Update: This post is really really out of date. Please disregard most of what’s written here.
Ruby on Rails by default encourages developers to develop insecure web applications. While it’s certainly possible to develop secure sites using the Rails framework you need to be aware of the issues at hand and many technologies that make Rails a powerful easy to use platform will work against you.
Cross Site Request Forgery
CSRF is the new bad guy in web application security. Everyone has worked out how to protect their SQL database from malicious input, and RoR saves you from ever having to worry about this. Cross site scripting attacks are dying and the web community even managed to nip most JSON data leaks in the bud.
Cross Site Request Forgery is very simple. A malicious site asks the user’s browser to carry out an action on a site that the user has an active session on and the victim site carries out that action believing that the user intended that action to occur. In other words the problem arises when a web application relies purely on session cookies to authenticate requests.
37 Signals Highrise
Working out how to do this is pretty simple. I go to Highrise and take a look at the “Add a person” form in Firebug or using View Source. It’s a fairly straightforward form that submits to http://ianloic.highrisehq.com/people and has a bunch of fields. I can easily recreate that form on my own server. Since Highrise uses a different domain for each user I ask the user to enter their domain name. I use the same username I use everywhere else so it should be pretty easy to fool my user into giving me their Highrise domain name. Most other sites do not have unique per-user URLs.
The page is here and the source is here. Provided you’re logged in and you enter your highrise domain correctly clicking “Add me” will add my name to your contacts list because 37Signals’ servers have no idea that the request is not coming from their application.
It’s fairly straight-forward to modify a form like this to automatically submit on page load. It’s pretty easy to put it in an hidden IFRAME so the user doesn’t even know what’s going on.
By using a unique per-user URL the guys at 37 signals have made this exploit non-trivial. This is not the default behavior from the Ruby on Rails framework. By default action URLs are very predictable. For example if we take a look at the social bookmarking site Magnolia we see predictable URLs all over the place.
As soon as you log in to Magnolia you are presented with a form for adding a bookmark by typing in its URL. This is a fantastic user experience. Unfortunately for Magnolia’s users anyone that submits this form on their behalf can add bookmarks and the form’s action (http://ma.gnolia.com/bookmarks/quicksave) is the same for all users. A trivial page that adds a bookmark to a visitor’s Magnolia account would look like this (try it):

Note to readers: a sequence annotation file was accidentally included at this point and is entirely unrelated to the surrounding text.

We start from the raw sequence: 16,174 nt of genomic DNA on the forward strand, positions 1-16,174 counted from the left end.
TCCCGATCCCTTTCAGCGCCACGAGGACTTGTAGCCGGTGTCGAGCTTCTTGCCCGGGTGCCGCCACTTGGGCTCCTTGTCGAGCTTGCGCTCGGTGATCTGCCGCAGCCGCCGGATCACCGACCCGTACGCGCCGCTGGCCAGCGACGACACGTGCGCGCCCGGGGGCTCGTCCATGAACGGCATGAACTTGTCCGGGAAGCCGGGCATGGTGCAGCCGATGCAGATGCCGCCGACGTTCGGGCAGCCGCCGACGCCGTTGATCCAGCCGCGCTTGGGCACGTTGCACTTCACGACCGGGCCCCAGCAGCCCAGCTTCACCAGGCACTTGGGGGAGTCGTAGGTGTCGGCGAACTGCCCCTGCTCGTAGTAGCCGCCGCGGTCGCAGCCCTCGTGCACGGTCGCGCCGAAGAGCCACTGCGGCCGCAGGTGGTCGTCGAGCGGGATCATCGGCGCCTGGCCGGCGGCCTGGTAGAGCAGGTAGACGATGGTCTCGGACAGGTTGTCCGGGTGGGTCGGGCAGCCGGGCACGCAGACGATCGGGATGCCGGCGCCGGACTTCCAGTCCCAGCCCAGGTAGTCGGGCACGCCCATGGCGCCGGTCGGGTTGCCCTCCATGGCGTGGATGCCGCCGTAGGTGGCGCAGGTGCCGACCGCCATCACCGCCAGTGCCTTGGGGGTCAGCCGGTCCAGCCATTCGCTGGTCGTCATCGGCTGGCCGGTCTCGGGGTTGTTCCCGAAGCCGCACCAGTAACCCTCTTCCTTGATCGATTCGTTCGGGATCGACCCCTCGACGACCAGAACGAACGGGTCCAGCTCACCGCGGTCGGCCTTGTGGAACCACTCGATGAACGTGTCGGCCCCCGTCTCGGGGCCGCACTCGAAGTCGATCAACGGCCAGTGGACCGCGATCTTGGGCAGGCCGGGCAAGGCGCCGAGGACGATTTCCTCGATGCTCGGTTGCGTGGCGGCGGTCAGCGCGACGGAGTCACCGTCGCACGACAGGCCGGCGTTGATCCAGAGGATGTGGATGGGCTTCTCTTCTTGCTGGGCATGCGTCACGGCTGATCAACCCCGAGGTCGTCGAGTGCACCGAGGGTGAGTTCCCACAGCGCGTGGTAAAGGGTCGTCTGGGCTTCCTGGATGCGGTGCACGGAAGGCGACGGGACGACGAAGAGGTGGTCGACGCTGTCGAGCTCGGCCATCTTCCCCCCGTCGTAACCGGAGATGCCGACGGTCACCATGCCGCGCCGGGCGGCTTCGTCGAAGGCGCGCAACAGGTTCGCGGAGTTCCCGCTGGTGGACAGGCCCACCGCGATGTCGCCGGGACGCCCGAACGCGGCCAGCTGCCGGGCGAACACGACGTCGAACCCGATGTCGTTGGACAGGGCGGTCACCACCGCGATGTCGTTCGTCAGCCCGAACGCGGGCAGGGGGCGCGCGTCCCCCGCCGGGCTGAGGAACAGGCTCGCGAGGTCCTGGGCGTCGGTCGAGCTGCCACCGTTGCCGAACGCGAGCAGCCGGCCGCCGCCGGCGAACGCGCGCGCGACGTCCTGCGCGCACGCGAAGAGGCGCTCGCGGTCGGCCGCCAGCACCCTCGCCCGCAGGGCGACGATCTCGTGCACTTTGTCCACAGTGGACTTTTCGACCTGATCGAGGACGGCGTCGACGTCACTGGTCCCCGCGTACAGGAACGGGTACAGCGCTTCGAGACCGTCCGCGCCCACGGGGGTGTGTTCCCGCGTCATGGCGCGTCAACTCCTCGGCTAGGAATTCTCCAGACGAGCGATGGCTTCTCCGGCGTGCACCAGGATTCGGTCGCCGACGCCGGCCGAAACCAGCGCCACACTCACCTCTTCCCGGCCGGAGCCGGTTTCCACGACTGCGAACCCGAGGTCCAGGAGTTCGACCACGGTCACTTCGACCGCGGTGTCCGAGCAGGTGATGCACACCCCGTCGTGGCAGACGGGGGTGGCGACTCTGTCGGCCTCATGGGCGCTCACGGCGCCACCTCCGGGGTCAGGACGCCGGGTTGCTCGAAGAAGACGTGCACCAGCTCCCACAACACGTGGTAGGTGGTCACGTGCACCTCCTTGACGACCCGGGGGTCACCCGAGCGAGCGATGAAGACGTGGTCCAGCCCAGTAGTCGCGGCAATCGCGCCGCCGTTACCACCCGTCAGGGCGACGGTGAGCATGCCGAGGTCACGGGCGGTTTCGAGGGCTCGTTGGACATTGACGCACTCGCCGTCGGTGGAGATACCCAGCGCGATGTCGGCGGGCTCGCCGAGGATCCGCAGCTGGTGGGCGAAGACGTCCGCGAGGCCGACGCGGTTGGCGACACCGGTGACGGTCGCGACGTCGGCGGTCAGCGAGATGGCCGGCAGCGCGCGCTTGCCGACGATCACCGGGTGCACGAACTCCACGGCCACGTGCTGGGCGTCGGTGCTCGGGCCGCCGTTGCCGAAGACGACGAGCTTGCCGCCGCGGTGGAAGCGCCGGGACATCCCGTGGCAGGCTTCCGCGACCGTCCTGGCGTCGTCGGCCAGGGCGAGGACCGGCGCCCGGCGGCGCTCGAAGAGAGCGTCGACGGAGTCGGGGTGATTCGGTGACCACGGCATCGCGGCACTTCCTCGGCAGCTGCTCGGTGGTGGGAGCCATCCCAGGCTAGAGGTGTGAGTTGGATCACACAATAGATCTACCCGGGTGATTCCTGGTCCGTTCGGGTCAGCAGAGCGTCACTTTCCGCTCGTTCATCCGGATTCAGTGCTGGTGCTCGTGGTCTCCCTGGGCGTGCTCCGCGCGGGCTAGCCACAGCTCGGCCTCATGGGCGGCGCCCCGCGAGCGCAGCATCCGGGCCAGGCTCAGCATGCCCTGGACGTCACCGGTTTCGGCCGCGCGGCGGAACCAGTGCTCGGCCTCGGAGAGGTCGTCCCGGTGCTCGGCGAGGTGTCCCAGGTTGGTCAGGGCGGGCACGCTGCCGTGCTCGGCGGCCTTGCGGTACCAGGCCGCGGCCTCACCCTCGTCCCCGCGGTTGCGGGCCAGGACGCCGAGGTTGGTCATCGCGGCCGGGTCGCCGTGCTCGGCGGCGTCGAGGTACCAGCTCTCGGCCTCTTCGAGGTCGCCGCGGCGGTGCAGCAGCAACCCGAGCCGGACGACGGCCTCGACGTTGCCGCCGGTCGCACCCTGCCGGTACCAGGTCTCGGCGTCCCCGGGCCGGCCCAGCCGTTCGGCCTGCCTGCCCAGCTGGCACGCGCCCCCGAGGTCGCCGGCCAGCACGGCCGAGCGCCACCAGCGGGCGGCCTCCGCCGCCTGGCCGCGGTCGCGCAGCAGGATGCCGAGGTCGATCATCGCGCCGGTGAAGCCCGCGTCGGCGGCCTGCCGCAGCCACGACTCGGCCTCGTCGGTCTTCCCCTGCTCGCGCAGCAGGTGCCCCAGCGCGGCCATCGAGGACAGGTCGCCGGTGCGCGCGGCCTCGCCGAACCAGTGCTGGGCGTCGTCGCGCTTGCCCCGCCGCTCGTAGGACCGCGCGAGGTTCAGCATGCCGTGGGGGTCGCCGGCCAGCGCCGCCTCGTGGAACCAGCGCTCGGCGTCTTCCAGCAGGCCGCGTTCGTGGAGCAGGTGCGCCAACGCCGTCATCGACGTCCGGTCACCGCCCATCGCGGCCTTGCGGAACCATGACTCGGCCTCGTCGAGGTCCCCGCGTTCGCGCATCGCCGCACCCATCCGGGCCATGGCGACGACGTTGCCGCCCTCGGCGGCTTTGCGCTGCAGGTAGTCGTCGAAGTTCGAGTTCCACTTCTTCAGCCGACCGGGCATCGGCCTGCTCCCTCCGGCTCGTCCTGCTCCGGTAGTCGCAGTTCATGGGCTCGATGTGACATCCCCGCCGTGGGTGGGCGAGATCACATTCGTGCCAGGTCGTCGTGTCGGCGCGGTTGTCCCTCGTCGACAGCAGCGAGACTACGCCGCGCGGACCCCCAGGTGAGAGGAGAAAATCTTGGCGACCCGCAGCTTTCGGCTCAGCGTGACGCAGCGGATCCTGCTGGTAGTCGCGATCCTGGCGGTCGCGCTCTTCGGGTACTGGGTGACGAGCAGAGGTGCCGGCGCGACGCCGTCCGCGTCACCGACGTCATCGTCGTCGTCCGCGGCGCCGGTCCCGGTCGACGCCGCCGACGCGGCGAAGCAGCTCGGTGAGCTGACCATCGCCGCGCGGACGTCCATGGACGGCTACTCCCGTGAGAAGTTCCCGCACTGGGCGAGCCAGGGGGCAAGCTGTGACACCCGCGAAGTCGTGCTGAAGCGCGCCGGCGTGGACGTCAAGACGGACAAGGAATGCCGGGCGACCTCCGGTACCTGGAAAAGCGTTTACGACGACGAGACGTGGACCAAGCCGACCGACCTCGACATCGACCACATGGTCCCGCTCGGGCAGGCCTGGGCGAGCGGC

<html> <head><title>Ma.gnolia</title></head> <body onload="document.getElementById('f').submit()"> <form id="f" method="post" action="http://ma.gnolia.com/bookmarks/quicksave"> <input type="text" value="http://ian.mckellar.org/" name="url" id="url" type="hidden"></input> </form> </body> </html>
But it gets even worse. Since by default Rails allows GET as well as POST submissions you can call an action from an IMG tag (try it):
Magnolia is not unique in the behavior. Unless a site’s developer has gone out of their way to prevent it, this class of attacks will affect every Rails site. Most of the popular sites I’ve looked at exhibit some vulnerabilities.
There aren’t any good easy solutions to this. A first step is to do referrer checking on every request and block GET requests in form actions. Simply checking the domain on the referrer may not be enough security if there’s a chance that HTML could be posted somewhere in the domain by an attacker the application would be vulnerable again.
This is a pain in the arse to write by hand.
What is really required at the Rails level is a of form API that can generate and consume forms securely. In Drupal all form HTML is generated and parsed by the framework. This allows application developers to protect themselves from XSRF without even knowing they are.
There’s a plugin called Secure Action but I’m not sure how well it works. The dependence on a static shared salt rather than a randomly generated secret in the user’s session concerns me. The way it puts the signature in the URL makes me nervous too. It’s better than nothing though.